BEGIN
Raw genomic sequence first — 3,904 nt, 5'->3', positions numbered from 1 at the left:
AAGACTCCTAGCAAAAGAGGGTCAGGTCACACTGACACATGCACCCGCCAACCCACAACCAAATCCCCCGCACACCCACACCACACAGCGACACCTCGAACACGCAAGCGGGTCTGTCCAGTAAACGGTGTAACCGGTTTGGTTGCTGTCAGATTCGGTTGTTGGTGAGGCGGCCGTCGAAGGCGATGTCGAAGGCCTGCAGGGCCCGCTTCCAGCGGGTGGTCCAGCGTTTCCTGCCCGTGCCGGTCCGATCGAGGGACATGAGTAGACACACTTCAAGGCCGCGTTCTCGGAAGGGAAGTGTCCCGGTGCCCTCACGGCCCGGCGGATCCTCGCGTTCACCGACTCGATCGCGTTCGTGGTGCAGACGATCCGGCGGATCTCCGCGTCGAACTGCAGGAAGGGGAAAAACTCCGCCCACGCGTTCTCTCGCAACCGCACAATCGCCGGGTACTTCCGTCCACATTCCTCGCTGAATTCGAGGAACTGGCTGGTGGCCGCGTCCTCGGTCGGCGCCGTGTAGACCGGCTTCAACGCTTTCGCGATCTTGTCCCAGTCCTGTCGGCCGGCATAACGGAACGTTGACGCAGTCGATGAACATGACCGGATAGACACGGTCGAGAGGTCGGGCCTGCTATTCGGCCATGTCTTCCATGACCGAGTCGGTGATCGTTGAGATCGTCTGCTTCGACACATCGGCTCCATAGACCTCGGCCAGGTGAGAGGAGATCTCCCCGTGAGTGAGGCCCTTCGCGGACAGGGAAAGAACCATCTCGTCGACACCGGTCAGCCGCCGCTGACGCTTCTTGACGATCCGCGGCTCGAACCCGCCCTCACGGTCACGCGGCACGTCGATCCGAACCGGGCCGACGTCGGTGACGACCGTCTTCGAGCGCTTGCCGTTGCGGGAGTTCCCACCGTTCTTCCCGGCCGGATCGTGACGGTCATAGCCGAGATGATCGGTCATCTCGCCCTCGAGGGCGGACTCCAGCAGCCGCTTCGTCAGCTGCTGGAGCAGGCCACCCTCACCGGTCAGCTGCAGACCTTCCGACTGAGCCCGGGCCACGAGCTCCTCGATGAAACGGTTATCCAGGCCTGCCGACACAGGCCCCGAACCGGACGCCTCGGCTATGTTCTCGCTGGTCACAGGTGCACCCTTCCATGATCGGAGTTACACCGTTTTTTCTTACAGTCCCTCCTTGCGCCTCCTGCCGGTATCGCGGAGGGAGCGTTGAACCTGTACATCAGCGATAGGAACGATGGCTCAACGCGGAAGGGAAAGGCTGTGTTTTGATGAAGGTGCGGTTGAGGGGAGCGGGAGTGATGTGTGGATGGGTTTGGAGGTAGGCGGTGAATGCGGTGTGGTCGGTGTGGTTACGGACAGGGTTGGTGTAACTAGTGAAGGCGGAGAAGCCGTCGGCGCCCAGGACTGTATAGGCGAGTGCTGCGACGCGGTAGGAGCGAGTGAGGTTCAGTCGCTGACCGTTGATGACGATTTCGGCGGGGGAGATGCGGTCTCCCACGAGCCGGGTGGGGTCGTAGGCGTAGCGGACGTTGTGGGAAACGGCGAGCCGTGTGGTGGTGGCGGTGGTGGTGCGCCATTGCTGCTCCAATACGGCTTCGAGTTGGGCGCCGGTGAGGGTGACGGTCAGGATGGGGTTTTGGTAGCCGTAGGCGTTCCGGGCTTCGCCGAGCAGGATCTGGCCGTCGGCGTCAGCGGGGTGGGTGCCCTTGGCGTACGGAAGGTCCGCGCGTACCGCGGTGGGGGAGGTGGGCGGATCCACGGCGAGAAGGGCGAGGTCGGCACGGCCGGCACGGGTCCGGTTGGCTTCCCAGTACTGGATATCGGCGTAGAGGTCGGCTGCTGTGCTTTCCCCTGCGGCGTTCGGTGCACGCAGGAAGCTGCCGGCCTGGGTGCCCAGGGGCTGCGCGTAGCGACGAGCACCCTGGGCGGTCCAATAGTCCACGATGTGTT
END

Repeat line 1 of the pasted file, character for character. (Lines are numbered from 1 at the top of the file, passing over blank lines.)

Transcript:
Raw genomic sequence first — 3,904 nt, 5'->3', positions numbered from 1 at the left: